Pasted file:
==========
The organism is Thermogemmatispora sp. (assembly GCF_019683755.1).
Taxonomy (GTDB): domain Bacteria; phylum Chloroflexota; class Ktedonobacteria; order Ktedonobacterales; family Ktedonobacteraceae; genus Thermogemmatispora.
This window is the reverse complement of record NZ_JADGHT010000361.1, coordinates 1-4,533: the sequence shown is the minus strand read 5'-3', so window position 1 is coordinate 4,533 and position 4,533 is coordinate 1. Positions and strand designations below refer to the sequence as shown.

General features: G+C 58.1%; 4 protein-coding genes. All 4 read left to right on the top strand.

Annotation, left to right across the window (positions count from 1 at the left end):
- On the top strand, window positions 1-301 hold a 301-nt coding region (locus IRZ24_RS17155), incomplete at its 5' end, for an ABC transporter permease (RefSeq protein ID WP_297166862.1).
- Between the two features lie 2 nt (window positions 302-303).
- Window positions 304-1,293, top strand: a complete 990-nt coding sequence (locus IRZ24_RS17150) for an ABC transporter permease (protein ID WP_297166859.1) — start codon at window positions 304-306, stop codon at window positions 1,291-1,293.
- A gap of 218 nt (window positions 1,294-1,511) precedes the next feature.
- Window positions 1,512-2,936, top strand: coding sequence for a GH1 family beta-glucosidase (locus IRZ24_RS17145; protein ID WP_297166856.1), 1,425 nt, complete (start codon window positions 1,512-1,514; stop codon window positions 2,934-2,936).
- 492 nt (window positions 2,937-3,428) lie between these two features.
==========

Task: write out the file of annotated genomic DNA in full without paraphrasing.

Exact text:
The organism is Thermogemmatispora sp. (assembly GCF_019683755.1).
Taxonomy (GTDB): domain Bacteria; phylum Chloroflexota; class Ktedonobacteria; order Ktedonobacterales; family Ktedonobacteraceae; genus Thermogemmatispora.
This window is the reverse complement of record NZ_JADGHT010000361.1, coordinates 1-4,533: the sequence shown is the minus strand read 5'-3', so window position 1 is coordinate 4,533 and position 4,533 is coordinate 1. Positions and strand designations below refer to the sequence as shown.

General features: G+C 58.1%; 4 protein-coding genes. All 4 read left to right on the top strand.

Annotation, left to right across the window (positions count from 1 at the left end):
- On the top strand, window positions 1-301 hold a 301-nt coding region (locus IRZ24_RS17155), incomplete at its 5' end, for an ABC transporter permease (RefSeq protein ID WP_297166862.1).
- Between the two features lie 2 nt (window positions 302-303).
- Window positions 304-1,293, top strand: a complete 990-nt coding sequence (locus IRZ24_RS17150) for an ABC transporter permease (protein ID WP_297166859.1) — start codon at window positions 304-306, stop codon at window positions 1,291-1,293.
- A gap of 218 nt (window positions 1,294-1,511) precedes the next feature.
- Window positions 1,512-2,936, top strand: coding sequence for a GH1 family beta-glucosidase (locus IRZ24_RS17145; protein ID WP_297166856.1), 1,425 nt, complete (start codon window positions 1,512-1,514; stop codon window positions 2,934-2,936).
- 492 nt (window positions 2,937-3,428) lie between these two features.